LOHA/THOK choreography by Roger Sinha. Presented by CanAsian Dance Festival and Sinha Danse at the Betty Oliphant Theatre (404 Jarvis). Tonight to Saturday (April 1-3) at 8 pm. $15-$20. 416-504-7529. FOUR AT THE WINCH choreography by Louis Laberge-Côté, Jessica Runge, Kathleen Rea and Yvonne Ng. Presented by Toronto Dance Theatre at the Winchester Street Theatre (80 Winchester). Wednesday (April 7) to April 10 at 8 pm. $15-$20. 416-967-1365 ext 24. Rating: NNNNN
If you think all modern dance looks the same, consider Roger Sinha and Kathleen Rea. Both are dance veterans, but their backgrounds and what you'll see onstage this week as they debut works are miles apart. Sinha received a black belt in karate in his teens and didn't start studying dance until his early 20s.
Rea trained in ballet but shifted to modern, and now, after double knee surgery, spends most of her life teaching something called expressive arts therapy.
Rea has an intuitive approach to dance, while Sinha, like the classical Indian movement he frequently works with, is more controlled. Rea's a WASP, Sinha's part Indian and part Armenian.
But dance, to borrow the name of Rea's production company, is their reason d'être.
"I want my choreography to take me to the edge of my abilities," says Rea, part of the prestigious quartet invited to debut works with the Toronto Dance Theatre for their annual Four At The Winch program.
A few years ago, Rea threw herself a wake, a big party signalling her retirement from performing. Today her knees are a lot better, but she dances once or twice a year instead of 60 to 100 times.
"I had osteoarthritis," she says. "Too many pliés and jumps."
Fortuitously, her physical limitations forced her to find words to describe her choreography.
"Since I can't simply show people, I have to find verbal or written ways to describe what I want," she explains. "This all begins with the 10 things that are specific to the way I work."
Rea describes two to me, including one concerning those moments between movements.
"Dancers spend so much of their life doing movements," she explains. "It's nice to have a space where there's a lack of holding or doing. It's similar to meditation practice, where you clear your mind."
Over a decade of choreographing, Rea has learned not to intellectualize her art.
"I don't preplan. I follow the emergence of the thing that's happening. I'm much more creative that way. If I go in with too many ideas I'll waste time making them happen. Intuition cuts through the extraneous stuff."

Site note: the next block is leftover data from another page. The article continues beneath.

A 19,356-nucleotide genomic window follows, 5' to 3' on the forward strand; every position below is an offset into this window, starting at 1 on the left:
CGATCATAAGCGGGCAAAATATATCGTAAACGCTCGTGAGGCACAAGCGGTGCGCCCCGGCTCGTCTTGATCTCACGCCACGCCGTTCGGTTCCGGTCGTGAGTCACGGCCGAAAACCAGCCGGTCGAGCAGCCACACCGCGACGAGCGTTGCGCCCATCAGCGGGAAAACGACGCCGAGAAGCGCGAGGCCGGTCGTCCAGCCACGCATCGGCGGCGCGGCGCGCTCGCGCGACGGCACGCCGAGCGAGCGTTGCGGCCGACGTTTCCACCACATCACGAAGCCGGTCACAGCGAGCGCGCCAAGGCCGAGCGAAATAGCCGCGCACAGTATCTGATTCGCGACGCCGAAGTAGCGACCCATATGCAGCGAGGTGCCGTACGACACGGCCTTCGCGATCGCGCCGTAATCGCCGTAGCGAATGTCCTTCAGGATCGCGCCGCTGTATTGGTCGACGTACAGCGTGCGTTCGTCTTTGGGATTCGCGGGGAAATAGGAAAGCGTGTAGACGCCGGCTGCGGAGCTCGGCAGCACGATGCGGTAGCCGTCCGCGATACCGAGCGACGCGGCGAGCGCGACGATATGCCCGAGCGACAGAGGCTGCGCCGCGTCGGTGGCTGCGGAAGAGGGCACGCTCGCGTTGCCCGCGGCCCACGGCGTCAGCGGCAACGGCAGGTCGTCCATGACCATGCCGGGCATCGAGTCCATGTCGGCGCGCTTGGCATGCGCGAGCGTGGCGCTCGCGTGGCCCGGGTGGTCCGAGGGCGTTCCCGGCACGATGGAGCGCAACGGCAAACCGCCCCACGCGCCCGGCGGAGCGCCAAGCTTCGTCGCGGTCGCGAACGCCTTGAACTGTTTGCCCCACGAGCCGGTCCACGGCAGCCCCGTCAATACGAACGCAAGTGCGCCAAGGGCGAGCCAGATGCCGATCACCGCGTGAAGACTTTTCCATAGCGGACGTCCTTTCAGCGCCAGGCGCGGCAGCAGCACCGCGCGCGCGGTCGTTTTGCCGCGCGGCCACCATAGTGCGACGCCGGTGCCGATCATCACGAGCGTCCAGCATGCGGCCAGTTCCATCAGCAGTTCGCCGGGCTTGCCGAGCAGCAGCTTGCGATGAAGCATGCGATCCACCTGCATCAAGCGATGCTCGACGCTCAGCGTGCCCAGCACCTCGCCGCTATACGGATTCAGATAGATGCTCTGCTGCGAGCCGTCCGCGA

Her piece for Four At The Winch is tentatively called Lining and consists of three duets, each one with a piece of cloth - which could be the lining of a pocket or a hanky dropped and picked up.
"I can see the metaphor," she admits. "But I'm trying not to let that get in my way. I'm finding the sensuality of the dance. There's something forbidden about it."
Roger Sinha's also dealing with the forbidden. In his double bill Loha and Thok, opening tonight as part of the CanAsian Dance Festival, he's using elements of Indian classical dance and combining them with his forte, modern.
"I feel that Indian dance is too weighed down by tradition," says the Montreal-based choreographer, who's studied with everyone from Peggy Baker to Trish Beatty.
"There's a devotion to a certain way of learning the art form. I'm not interested in that. I didn't have a guru. It's hard for me to find legitimacy in that since I wasn't brought up with that form."
Instead, he uses Bharata Natyam, the ancient Indian dance form, as a technique "in the same way," he tells me, "that La La La Human Steps' Edouard Locke uses pointe as a technique, although he wasn't trained in ballet."
His new pieces were inspired by his desire to work with dancer/choreographer Natasha Bakht, who had firm training in Bharata Natyam; she's one of Menaka Thakkar's former star pupils.
He wanted to marry the two dance vocabularies - Natasha's Indian with his contemporary Western - into something cohesive.
"I wanted to take what I thought was lacking in Indian dance, the use of the pelvis, spine and torso, and what was lacking in contemporary dance, the fact that the energy stopped at the wrists.
"I'm combining my yang," he laughs, "with Natasha's yin."
It's taken Sinha a long time to feel comfortable in his own skin.
"One of my early pieces, Burning Skin, dealt with the shame I felt as a South Asian because of the persecution."
Born in England to an Indian father and an Armenian mother, he moved to Saskatoon in 1968, the "only kid of colour in my class."
Since leaving the Prairies, he's travelled and studied in India a couple of times, piecing together his complicated origins - personal and artistic.
"I'm finally proud to be brown."